'Can you even remember murdering a man named Bein? Or have you so easily forgotten your victims?'
At my brother's name, he blanches.
'Bein? Was he…was he your husband or-?'
'Brother. He was my brother.'
A pregnant pause passes as I gaze impassively at him. His throat moves convulsively as if searching for the right words.
'Korrina, I'm so sorry, it was an accident, we were fighting and he retrieved his knife so I had to take out mine to protect myself and…'
His admission of guilt gives me the strength to push myself of the floor. I can feel the ornate carving of the dagger handle digging into my palm.
'You are sorry? What use is an apology? Does that wind back all the months of grieving? All the jeers and taunts my father has endured?'
Righteous anger swells inside of me as all the confusion and anxiety I feel over this one man rises to the surface.
'My family doesn't need an apology, it needs revenge.'
Whipping the dagger out again I slash at his face. The tip of the dagger catches his cheekbone but I am too slow to retract my arm. He grabs my wrist and yanks me towards him. I cry out as I fall against him, my wrist bending uncomfortably against his chest. We wrestle for the dagger.
'Let it go before I break your wrist,' he says.
I do not know whether it is a threat or a caution but I am so far gone in my fury that I pay him no heed, instead redoubling my efforts to gain control of the blade.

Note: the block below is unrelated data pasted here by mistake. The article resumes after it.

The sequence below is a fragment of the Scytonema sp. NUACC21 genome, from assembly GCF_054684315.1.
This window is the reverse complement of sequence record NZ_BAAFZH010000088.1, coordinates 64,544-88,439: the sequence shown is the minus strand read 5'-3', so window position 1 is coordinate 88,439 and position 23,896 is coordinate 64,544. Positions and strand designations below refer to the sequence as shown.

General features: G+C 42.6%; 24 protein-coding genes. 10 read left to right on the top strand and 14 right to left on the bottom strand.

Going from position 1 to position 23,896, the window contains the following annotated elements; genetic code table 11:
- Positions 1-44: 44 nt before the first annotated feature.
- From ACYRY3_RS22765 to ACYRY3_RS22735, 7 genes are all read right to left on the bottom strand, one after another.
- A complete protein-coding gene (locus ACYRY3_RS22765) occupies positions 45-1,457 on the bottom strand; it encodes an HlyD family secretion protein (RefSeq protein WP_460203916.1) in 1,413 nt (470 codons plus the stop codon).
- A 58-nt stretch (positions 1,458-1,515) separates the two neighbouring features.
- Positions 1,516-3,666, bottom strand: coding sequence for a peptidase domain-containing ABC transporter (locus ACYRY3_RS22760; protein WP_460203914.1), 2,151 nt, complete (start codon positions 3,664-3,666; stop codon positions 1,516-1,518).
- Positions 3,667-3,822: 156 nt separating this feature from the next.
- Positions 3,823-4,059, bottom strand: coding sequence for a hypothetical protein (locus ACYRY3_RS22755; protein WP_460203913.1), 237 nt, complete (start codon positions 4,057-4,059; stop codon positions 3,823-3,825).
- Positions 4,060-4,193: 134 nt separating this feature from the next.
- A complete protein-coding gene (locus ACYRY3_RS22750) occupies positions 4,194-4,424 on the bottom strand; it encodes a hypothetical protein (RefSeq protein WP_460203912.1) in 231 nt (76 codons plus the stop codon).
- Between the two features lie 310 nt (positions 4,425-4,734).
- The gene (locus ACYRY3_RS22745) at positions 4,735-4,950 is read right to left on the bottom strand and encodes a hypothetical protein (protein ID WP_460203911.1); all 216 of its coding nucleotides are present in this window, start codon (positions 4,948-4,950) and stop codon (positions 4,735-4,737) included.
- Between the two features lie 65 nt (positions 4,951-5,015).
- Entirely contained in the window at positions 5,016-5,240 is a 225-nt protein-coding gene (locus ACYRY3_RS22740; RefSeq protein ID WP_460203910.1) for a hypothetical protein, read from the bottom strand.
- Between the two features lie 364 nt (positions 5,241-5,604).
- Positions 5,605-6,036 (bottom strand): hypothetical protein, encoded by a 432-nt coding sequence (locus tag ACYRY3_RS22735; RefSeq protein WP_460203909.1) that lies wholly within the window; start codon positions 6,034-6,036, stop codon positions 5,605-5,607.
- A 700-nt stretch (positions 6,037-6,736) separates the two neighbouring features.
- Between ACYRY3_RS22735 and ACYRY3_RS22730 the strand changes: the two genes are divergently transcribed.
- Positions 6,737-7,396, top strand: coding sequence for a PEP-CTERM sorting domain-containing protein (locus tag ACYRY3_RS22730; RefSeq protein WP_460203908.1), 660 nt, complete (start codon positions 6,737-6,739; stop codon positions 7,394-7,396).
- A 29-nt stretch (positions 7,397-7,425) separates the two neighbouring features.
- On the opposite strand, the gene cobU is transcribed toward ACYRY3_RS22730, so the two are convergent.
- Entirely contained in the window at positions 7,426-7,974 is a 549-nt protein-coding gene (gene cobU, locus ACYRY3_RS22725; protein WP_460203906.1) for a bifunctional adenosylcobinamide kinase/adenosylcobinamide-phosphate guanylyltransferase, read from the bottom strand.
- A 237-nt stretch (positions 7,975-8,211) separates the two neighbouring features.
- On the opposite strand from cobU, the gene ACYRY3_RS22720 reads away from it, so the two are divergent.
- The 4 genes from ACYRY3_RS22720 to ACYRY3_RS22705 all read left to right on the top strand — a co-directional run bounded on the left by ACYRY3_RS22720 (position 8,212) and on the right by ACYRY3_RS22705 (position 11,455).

I sink my teeth into the tender flesh of his wrist just as he angles the blade so it touches my ribcage.
'Just stop it, Korrina; you are going to get yourself killed.'
'No, I won't stop fighting you until you are dead. That I promise you.'
But despite my brave words, my muscles are tiring and growing weak. With the knowledge that I cannot fight him much longer, I gather all my strength and push off with my feet, shoving him backwards.
I land on top of his body. I feel triumphant for a moment before a sharp sensation pierces my side. Confused, I stared into Nikolaos' wide eyes. The dagger clatters to the floor.
'Gods, Rina, I'm so sorry.'
He is still underneath me, our fight forgotten. Panicked eyes sweep over my torso and he curses under his breath. Hesitantly, he touches his hand against my waist.
Agony explodes in my side and I double over, my head coming to rest on Nikolaos's torso.
'You will be fine, just calm down. I need to get you help. Forgive me, I am so sorry; I didn't mean to do this.' He pleads softly to me as a hand strokes my hair from root to tip.
Wetness seeps through my toga. In the moonlight it appears black. After finding Bein dead on the threshold, I know that it is blood.
Rotating my head slightly, I see the dagger lying innocuously a few feet away, the same black material glistening on its tip.
I wonder who will avenge my death. Neither of my parents are strong enough to fight Nikolaos and survive. Will the entire house of Glauce die at his dagger?
His soft pleading in my ear is a lullaby. I listen to the haunting voice of my brother's killer and think of my father, mother, and Bein. I imagine the moment that the messenger tells my family that I've have been slain.
Perhaps it will bring my father comfort to know that I died in my murderer's arms while his low sobs of apology fill the air.
A/N- Ive had a few readers questioning how long this story is so just to let anyone ineterested know that this is the end, it was always meant to be a short story! Thanks for reading :)